Tissue in the intestinal tract is thought to have an important immune-system function. Thus, a faulty immune response may be linked to poor gastrointestinal (GI) health, or what has been termed “leaky gut syndrome”; I tend to approach my allergy patients from this perspective. The GI tract normally maintains a distinct barrier between the bloodstream and what is ingested. Poor GI health, thought to be the result of chronic inf lammation, compromises that barrier and allows many different antigens, bacteria and proteins to cross it. This elicits an ongoing inflammatory and immune response and precipitates allergies as well as a host of other health conditions.

Repairing this gut barrier takes time and, in most cases, requires a total change of diet as well as the use of supplements. I ask owners to switch to home-cooked diets that incorporate a variety of protein sources as well as fruits, vegetables and some starches. Many commercial dog foods are full of preservatives, dyes and other additives that contribute to the problem, but a home-prepared diet ensures that the dog is getting only what is needed, and also aids in the delivery of vital nutrients.

Fed this way, many dogs respond within 30 to 60 days, but others require additional support, which usually correlates to the severity of the damage. Among the supplements that I have found useful are various mushroom polysaccharides, which help modulate the immune response; curcumin; green tea extracts; and a variety of antioxidants as well as other nutritive-type herbs such as spirulina (blue-green algae). Human research points toward the value of L-glutamine, an amino acid that has been shown to help repair the GI barrier as well as enhance overall immune response, and I often add this to an allergic dog’s regimen.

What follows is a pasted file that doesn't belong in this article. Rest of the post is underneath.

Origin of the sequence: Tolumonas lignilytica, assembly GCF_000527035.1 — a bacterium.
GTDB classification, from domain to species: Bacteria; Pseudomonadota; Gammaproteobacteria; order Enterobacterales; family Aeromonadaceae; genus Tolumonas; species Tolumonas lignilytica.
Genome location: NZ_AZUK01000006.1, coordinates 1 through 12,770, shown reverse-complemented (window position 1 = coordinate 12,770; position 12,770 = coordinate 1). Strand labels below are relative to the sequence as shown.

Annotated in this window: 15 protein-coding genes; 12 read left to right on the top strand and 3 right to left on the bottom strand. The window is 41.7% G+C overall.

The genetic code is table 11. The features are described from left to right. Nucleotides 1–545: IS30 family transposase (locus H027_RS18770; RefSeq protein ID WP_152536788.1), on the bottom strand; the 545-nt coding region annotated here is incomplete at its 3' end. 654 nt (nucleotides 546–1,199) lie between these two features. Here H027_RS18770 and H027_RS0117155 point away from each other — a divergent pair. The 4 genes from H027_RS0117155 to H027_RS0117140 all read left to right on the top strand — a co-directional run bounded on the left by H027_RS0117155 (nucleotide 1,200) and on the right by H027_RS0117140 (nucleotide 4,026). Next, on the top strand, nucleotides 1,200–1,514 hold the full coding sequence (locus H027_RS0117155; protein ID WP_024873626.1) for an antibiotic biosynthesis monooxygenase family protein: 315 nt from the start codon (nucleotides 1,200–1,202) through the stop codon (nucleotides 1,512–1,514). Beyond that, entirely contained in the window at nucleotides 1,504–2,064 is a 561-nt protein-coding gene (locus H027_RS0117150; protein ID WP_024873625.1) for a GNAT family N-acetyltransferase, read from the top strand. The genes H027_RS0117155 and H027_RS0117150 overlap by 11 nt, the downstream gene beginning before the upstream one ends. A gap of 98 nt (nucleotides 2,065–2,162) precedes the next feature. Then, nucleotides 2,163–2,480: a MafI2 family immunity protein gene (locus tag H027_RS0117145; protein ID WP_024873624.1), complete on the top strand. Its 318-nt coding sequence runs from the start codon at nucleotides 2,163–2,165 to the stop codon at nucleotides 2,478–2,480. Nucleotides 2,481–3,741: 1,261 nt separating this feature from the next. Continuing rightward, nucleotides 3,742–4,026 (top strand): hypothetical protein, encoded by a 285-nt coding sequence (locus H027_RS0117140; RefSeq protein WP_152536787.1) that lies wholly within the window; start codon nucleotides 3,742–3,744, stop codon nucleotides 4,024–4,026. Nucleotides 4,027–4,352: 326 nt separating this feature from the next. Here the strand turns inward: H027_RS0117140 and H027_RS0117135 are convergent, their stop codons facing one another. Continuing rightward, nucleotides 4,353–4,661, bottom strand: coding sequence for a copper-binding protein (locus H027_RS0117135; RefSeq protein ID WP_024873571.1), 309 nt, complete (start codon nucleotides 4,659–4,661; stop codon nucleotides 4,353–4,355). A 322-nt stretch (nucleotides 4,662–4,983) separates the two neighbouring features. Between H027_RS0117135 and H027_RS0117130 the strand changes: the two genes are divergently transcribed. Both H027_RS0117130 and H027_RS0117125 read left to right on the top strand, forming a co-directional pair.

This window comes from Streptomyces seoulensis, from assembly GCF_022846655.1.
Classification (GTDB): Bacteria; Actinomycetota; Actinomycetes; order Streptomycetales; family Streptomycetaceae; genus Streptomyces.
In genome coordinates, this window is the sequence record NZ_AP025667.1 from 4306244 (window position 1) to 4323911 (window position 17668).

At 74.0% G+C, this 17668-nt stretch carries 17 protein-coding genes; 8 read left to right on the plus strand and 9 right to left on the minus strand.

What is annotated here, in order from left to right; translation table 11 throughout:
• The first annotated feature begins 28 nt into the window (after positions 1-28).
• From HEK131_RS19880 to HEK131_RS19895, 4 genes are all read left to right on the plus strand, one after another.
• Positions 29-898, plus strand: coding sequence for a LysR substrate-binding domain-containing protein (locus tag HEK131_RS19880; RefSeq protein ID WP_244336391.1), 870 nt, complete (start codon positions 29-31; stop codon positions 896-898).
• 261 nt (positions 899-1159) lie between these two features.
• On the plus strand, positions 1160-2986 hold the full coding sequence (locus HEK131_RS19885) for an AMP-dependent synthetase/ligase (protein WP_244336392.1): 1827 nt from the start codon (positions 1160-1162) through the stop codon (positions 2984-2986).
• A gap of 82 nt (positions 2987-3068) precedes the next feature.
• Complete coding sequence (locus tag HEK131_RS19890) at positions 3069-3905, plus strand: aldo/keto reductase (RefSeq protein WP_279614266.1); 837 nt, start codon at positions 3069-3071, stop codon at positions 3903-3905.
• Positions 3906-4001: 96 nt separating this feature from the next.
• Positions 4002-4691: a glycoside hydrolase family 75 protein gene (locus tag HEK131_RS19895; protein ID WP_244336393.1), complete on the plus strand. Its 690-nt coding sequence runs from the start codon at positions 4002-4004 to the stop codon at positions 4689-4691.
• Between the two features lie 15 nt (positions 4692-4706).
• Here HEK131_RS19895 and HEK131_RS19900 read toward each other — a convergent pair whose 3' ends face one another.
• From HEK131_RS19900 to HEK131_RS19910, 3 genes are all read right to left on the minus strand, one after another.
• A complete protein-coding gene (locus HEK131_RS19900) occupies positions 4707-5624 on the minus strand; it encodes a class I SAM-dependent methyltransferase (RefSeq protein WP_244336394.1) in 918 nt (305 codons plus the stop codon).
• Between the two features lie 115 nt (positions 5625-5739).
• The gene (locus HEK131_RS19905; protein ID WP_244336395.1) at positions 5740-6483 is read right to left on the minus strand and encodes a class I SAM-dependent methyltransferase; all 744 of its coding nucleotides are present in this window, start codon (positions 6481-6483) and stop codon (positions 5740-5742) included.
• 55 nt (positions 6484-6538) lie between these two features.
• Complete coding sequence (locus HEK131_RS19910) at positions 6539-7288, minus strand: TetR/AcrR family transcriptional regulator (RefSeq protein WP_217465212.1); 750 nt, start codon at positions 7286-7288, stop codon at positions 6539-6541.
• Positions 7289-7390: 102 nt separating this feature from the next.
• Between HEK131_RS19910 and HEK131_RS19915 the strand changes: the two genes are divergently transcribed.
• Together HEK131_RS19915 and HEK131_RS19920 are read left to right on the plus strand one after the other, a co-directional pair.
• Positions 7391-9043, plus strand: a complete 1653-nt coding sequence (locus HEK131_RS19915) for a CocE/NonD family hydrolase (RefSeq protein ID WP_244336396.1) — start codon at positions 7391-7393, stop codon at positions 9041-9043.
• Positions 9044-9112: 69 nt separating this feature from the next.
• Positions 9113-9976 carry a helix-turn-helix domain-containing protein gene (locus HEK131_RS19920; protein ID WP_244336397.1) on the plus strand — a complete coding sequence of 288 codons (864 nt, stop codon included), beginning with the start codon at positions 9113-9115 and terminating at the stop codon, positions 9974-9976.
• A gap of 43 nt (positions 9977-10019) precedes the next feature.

In the end, allergies are, unfortunately, common in both dogs and their people. Those who are willing to dig down and address the root cause of the allergic response may be able to not only improve the immediate condition, but also have a dramatic impact on their dogs’ health and longevity as well as reduce the need for many prescription medications.

News: Editors
Domestic Violence: No Dogs Left Behind
Pet-friendly shelters can be lifesavers for victims

We caught an interesting story on the National Public Radio's Latino USA on Sunday … the report discussed the connection between domestic violence and pets. The National Coalition Against Domestic Violence (NVADV) finds evidence that many women at risk of spousal abuse refuse to leave out of fear for their pets — studies show that between 18 and 48 percent of pet-owning women at domestic violence shelters had delayed their escape from their abusers because of their pets. Providing shelter and services to victims of domestic violence that include accommodations for their pets can be key in these life or death decisions. The numbers are still small, but some shelters like New York City's Urban Resource Institute are beginning to open their doors to pets—first cats, and now dogs. Listen to how the bond between survivors and their pets is an important part of the healing process.